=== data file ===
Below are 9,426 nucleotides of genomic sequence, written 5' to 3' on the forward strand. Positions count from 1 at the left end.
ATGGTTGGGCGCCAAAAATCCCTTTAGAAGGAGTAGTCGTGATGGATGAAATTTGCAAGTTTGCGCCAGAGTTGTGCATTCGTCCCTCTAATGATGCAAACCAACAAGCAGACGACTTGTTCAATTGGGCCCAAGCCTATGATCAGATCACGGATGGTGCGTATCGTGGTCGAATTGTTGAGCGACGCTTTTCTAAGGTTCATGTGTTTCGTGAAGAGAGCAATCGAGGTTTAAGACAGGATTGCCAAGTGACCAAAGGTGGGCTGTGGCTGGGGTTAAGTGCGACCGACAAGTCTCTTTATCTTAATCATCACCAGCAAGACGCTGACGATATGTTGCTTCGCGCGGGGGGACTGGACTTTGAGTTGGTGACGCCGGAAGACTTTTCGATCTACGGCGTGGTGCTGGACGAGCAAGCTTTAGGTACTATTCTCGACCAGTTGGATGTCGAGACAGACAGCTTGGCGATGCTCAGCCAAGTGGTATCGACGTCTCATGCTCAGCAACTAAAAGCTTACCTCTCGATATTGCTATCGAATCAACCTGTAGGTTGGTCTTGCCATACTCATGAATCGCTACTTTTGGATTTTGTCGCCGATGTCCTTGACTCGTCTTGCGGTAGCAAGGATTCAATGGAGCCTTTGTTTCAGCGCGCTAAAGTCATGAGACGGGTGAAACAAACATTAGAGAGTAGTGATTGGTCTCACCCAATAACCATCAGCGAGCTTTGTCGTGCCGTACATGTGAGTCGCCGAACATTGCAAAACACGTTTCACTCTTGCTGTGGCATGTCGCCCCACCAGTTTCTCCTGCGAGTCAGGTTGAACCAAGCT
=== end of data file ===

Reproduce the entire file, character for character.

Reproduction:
Below are 9,426 nucleotides of genomic sequence, written 5' to 3' on the forward strand. Positions count from 1 at the left end.
ATGGTTGGGCGCCAAAAATCCCTTTAGAAGGAGTAGTCGTGATGGATGAAATTTGCAAGTTTGCGCCAGAGTTGTGCATTCGTCCCTCTAATGATGCAAACCAACAAGCAGACGACTTGTTCAATTGGGCCCAAGCCTATGATCAGATCACGGATGGTGCGTATCGTGGTCGAATTGTTGAGCGACGCTTTTCTAAGGTTCATGTGTTTCGTGAAGAGAGCAATCGAGGTTTAAGACAGGATTGCCAAGTGACCAAAGGTGGGCTGTGGCTGGGGTTAAGTGCGACCGACAAGTCTCTTTATCTTAATCATCACCAGCAAGACGCTGACGATATGTTGCTTCGCGCGGGGGGACTGGACTTTGAGTTGGTGACGCCGGAAGACTTTTCGATCTACGGCGTGGTGCTGGACGAGCAAGCTTTAGGTACTATTCTCGACCAGTTGGATGTCGAGACAGACAGCTTGGCGATGCTCAGCCAAGTGGTATCGACGTCTCATGCTCAGCAACTAAAAGCTTACCTCTCGATATTGCTATCGAATCAACCTGTAGGTTGGTCTTGCCATACTCATGAATCGCTACTTTTGGATTTTGTCGCCGATGTCCTTGACTCGTCTTGCGGTAGCAAGGATTCAATGGAGCCTTTGTTTCAGCGCGCTAAAGTCATGAGACGGGTGAAACAAACATTAGAGAGTAGTGATTGGTCTCACCCAATAACCATCAGCGAGCTTTGTCGTGCCGTACATGTGAGTCGCCGAACATTGCAAAACACGTTTCACTCTTGCTGTGGCATGTCGCCCCACCAGTTTCTCCTGCGAGTCAGGTTGAACCAAGCT